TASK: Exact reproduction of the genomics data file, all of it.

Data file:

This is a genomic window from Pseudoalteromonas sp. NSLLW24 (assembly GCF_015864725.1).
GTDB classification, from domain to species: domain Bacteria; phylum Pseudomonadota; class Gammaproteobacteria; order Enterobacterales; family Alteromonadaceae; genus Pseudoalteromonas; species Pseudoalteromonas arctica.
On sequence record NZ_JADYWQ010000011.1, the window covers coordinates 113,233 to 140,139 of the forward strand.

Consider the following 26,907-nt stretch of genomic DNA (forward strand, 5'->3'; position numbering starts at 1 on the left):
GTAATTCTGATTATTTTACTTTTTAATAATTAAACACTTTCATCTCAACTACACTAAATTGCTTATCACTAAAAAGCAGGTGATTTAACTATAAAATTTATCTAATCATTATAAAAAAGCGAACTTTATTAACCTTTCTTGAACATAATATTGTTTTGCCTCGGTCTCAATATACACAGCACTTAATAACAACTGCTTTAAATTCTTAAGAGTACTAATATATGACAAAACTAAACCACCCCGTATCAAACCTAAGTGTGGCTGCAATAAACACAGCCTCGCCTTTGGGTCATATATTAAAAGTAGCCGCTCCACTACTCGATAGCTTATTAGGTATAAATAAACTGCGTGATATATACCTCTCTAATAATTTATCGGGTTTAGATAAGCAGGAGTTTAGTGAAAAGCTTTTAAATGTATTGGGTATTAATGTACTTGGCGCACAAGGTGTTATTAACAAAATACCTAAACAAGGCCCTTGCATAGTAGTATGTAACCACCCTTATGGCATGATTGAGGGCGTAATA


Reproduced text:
This is a genomic window from Pseudoalteromonas sp. NSLLW24 (assembly GCF_015864725.1).
GTDB classification, from domain to species: domain Bacteria; phylum Pseudomonadota; class Gammaproteobacteria; order Enterobacterales; family Alteromonadaceae; genus Pseudoalteromonas; species Pseudoalteromonas arctica.
On sequence record NZ_JADYWQ010000011.1, the window covers coordinates 113,233 to 140,139 of the forward strand.

Consider the following 26,907-nt stretch of genomic DNA (forward strand, 5'->3'; position numbering starts at 1 on the left):
GTAATTCTGATTATTTTACTTTTTAATAATTAAACACTTTCATCTCAACTACACTAAATTGCTTATCACTAAAAAGCAGGTGATTTAACTATAAAATTTATCTAATCATTATAAAAAAGCGAACTTTATTAACCTTTCTTGAACATAATATTGTTTTGCCTCGGTCTCAATATACACAGCACTTAATAACAACTGCTTTAAATTCTTAAGAGTACTAATATATGACAAAACTAAACCACCCCGTATCAAACCTAAGTGTGGCTGCAATAAACACAGCCTCGCCTTTGGGTCATATATTAAAAGTAGCCGCTCCACTACTCGATAGCTTATTAGGTATAAATAAACTGCGTGATATATACCTCTCTAATAATTTATCGGGTTTAGATAAGCAGGAGTTTAGTGAAAAGCTTTTAAATGTATTGGGTATTAATGTACTTGGCGCACAAGGTGTTATTAACAAAATACCTAAACAAGGCCCTTGCATAGTAGTATGTAACCACCCTTATGGCATGATTGAGGGCGTAATA